Les Woodard arrived promptly at 4:00 on a Monday afternoon for his interview with Carol Ottoman – an author with a peculiar reputation who tutored publication-crazed, would-be creative writers in her dusty parlor. She made no bones about her passion. She lived to write.
“Wes! Please come in.” She greeted him warmly in a kimono-style housedress and plastic flip-flops, and ushered him into her library. “So you’re doing a feature on writers?”
Les settled into the leather-covered overstuffed chair next to the fireplace and opened his laptop. “Yes, m’am.”
Meanwhile, Carol patted the bun on the top of her head, as if to make sure the bulk of her auburn hair was still obediently in place, and tucked a few stray wisps behind her ears. She positioned herself in the rocking chair directly across from Les and draped her delicate hands on the chair’s arms while waiting for the awkward silence to end.
“I haven’t done a story like this before,” he confessed. “Why don’t you just tell me what you think sets creative writers apart – what makes you, um, different.”
“Well certainly, Les,” Carol responded. “Writing is a lifestyle, really.” She gestured widely, swooping her arms as if to figuratively embrace the thought and gather all its tentacles. “In the midst of living life you study the little intricacies both around and within you – even the tiniest small print in the human script. You intentionally address and celebrate the typically unnoticed but important things as well as the obvious.” She paused to stare at the shadows dancing through her windows as sunshine splattered the leaves of the tree outside. “Then all of THAT provides fodder for your writing.”
Les pecked at his keyboard, recording her words.
“But to do this you have to pay attention all the time,” she went on, clasping her graceful fingers as if in prayer. “That means noticing when the spring winds bathe your aging mother’s face until she swoons, when a child’s laugh breaks through the traffic noise on a busy city street, when the freshly-made lemonade is too sweet or too sour, when you become a little ant and a big shoe threatens to squash your newly-built anthill but you are saved by grace.”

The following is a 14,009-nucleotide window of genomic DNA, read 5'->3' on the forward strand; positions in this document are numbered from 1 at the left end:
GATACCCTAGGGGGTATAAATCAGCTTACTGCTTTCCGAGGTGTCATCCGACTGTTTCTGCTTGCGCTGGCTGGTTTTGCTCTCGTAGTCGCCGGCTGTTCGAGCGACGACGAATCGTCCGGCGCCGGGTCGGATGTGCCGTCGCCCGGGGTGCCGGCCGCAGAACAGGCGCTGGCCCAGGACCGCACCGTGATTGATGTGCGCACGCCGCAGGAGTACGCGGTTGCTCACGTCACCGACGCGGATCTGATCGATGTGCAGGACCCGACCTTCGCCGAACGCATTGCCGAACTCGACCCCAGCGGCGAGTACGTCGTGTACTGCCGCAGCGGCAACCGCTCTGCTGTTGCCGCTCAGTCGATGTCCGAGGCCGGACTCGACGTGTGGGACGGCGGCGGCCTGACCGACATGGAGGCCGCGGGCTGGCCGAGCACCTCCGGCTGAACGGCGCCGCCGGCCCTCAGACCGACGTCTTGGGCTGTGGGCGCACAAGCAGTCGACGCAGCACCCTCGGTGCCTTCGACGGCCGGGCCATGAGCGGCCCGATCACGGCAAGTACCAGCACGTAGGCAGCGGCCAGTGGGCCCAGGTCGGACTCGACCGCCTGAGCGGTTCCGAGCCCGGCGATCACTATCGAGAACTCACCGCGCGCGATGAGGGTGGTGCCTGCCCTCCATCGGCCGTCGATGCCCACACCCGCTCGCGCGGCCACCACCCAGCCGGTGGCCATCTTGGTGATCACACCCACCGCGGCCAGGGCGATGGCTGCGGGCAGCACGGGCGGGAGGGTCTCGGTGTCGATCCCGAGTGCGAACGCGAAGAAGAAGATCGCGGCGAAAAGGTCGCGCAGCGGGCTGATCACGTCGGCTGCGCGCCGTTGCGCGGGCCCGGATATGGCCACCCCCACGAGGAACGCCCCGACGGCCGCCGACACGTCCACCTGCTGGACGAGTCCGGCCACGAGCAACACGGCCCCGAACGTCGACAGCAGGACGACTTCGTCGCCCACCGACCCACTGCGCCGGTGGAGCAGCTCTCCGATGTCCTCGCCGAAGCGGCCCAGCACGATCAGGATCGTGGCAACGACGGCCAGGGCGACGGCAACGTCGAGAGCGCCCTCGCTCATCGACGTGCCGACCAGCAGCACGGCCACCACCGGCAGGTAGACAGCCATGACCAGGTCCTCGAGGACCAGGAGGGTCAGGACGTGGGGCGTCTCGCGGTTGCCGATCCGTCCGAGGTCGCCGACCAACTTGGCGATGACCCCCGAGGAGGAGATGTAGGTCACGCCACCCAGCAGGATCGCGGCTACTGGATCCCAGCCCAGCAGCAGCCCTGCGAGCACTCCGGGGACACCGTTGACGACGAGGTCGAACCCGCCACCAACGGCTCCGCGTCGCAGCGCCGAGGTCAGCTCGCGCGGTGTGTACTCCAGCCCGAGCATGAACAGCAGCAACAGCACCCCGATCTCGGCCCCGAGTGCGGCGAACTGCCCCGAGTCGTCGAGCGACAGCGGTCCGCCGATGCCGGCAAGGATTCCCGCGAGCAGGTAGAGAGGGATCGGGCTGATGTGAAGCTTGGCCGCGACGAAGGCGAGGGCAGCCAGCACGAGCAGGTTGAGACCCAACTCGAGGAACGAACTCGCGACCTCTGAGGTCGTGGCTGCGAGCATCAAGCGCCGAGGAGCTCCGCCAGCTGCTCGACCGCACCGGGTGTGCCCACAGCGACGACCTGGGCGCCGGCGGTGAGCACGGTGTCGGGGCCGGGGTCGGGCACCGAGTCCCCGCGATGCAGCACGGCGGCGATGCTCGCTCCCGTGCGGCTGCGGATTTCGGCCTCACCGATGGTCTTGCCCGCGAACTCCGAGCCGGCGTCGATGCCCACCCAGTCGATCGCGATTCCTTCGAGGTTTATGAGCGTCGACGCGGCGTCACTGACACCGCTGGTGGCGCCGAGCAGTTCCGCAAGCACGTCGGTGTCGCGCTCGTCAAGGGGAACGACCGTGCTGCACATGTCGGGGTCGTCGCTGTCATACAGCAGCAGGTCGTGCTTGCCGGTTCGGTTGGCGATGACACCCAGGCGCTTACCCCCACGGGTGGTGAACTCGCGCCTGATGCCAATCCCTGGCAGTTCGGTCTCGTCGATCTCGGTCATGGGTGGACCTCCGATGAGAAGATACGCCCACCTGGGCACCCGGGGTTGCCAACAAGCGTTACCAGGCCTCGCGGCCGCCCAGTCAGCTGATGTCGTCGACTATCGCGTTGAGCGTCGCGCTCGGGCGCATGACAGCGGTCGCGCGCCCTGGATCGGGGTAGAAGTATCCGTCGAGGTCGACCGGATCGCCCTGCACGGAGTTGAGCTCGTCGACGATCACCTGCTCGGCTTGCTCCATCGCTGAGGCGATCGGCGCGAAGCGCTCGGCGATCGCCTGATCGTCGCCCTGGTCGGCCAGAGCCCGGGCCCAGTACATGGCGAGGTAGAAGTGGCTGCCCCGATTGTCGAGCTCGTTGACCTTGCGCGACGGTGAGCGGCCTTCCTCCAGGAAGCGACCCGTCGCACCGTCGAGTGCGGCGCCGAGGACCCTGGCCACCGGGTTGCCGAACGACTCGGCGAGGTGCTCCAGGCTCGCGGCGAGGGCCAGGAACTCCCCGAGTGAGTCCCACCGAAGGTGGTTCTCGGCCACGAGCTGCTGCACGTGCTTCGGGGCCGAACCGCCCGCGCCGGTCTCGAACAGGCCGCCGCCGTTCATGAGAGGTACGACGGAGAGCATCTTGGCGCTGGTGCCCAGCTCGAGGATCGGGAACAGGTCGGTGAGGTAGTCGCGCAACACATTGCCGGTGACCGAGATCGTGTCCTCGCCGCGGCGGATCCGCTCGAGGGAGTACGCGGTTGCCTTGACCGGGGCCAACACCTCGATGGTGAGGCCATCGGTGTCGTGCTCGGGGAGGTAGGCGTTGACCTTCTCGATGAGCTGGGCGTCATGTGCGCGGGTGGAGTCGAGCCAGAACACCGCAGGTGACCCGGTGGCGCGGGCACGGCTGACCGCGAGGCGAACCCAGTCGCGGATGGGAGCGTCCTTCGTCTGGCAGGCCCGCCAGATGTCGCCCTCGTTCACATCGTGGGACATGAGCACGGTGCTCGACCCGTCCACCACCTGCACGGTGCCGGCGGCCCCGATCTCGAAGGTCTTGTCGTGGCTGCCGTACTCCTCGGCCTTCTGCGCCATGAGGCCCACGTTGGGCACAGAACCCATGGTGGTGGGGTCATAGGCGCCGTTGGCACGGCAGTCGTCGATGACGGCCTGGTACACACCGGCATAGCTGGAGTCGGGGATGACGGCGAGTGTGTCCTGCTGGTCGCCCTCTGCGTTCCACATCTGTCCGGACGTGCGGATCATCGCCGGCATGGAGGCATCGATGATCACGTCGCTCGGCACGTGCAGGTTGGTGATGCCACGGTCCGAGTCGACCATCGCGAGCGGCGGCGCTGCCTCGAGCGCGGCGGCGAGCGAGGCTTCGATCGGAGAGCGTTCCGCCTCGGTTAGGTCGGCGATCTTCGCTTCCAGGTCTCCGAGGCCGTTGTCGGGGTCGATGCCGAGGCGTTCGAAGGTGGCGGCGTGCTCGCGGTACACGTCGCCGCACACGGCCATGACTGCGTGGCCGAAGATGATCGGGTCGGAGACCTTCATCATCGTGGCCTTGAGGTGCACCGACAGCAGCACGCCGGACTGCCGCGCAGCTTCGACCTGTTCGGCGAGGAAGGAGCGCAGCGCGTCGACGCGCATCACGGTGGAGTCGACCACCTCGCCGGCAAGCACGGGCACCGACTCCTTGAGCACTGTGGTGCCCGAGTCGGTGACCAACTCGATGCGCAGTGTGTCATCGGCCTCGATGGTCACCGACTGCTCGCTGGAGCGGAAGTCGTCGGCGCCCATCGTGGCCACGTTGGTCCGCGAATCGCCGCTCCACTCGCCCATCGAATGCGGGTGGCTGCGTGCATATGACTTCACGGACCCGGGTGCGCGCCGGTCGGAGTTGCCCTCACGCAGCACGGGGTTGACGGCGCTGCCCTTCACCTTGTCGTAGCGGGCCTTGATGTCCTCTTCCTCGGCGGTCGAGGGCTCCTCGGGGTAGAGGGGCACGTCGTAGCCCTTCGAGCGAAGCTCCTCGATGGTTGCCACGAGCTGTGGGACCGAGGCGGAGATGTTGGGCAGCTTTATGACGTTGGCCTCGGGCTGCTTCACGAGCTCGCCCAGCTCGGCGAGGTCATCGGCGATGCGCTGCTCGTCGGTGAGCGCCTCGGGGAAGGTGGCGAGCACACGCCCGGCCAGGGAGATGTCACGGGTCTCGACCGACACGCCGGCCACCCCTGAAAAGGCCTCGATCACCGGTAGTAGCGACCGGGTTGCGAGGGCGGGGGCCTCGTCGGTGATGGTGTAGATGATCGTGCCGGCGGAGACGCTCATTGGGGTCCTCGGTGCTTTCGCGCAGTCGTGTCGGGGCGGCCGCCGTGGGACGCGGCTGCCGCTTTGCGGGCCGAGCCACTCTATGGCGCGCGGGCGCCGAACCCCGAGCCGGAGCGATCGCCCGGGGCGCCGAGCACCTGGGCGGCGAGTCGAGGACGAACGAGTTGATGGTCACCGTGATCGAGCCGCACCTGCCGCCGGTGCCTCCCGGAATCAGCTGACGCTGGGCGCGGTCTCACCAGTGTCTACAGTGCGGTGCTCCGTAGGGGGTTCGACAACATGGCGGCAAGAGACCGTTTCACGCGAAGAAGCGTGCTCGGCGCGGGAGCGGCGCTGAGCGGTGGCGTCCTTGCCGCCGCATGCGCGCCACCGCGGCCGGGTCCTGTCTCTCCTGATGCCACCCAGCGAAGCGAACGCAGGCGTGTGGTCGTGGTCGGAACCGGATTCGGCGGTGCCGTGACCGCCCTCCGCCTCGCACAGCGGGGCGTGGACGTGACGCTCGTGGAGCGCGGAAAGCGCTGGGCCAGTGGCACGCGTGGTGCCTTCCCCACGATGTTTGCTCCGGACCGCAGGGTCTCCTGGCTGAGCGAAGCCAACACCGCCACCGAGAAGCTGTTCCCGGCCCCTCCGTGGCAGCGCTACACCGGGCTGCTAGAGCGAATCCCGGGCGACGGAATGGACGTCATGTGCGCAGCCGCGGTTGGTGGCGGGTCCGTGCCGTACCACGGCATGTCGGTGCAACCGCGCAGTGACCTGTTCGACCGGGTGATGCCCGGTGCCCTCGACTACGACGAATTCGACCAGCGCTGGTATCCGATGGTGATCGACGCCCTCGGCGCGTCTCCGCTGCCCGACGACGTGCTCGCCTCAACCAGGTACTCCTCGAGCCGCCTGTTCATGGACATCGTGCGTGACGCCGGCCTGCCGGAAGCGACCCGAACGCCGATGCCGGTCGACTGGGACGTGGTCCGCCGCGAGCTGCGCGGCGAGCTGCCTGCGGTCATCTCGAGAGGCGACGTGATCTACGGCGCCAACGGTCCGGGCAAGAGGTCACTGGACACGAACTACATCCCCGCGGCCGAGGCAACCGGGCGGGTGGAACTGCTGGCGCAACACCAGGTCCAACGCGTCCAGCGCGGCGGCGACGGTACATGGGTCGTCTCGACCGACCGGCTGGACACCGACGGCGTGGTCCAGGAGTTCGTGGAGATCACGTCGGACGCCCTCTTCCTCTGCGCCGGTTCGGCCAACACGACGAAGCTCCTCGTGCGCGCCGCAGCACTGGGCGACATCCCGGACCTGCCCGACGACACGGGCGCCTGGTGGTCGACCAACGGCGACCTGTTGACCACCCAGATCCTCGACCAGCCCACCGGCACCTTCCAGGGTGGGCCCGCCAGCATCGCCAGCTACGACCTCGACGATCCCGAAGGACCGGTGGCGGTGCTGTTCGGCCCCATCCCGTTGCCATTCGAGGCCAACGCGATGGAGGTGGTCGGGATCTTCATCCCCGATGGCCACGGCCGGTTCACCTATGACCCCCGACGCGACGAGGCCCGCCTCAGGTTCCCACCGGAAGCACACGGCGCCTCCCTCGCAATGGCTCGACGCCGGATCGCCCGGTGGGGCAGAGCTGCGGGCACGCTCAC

“I’m not sure I understand.” Les said, scratching his head.
Carol’s face seemed pensive and almost worshipful. “You record all this and then weave it together … so people can relate.”
“So people … relate.” Les repeated her words robotically. “Relate to you as the author, or to each other?”
“Oh Les! Both! And hopefully to God as well.”
Les shifted uncomfortably in his chair and changed the topic. “How do you keep track of so many unrelated thoughts and ideas until it’s time to use them?”
“Oh, that’s easy!” Carol laughed out loud, her eyes sparkling. “I carry a folded piece of paper and stubby golf pencil with me at all times – in my purse or hip pocket, or tucked inside my shoe right beside my ankle. That way on a moment’s notice I’m prepared to jot down images, insights, observations, or other tidbits that might come in handy when writing. I have a whole file of them, loosely categorized by topic.”
She creaked the rocker forward, rose from it, and walked across the room to a desk where she affectionately patted the top a large wooden box. “Right here.”
“Um, yes, I see.” Les sighed. “How would you summarize your life as a writer? What can you say that might help an observer get a glimpse from the outside-in?”
“That’s easy!” Carol seemed excited by his question. “It’s like life is an opportunity to earn a PhD in ‘observance and expression’. And as you go along you have all these dissertations to do.”
“So you LIKE living life as a student with ongoing assignments?”
“ABSOLUTELY! When I die, I hope to see my life was about being a tool – God’s tool.” Her faced glowed. “I hope He is using me to help my readers know they’re not alone on the journey.”
“Not alone. On the journey.” Les seemed limited by his logical verbiage and mindset. “I see.”
Carol searched for a way to summarize. “Let’s say it this way. The creative writer’s life is a matter of opening closets that might not otherwise open. Then we all can collectively breathe, forgive, and be free.”
Les’ fingers stopped typing as her words struck his heart. He suddenly wanted this to be his calling as well.
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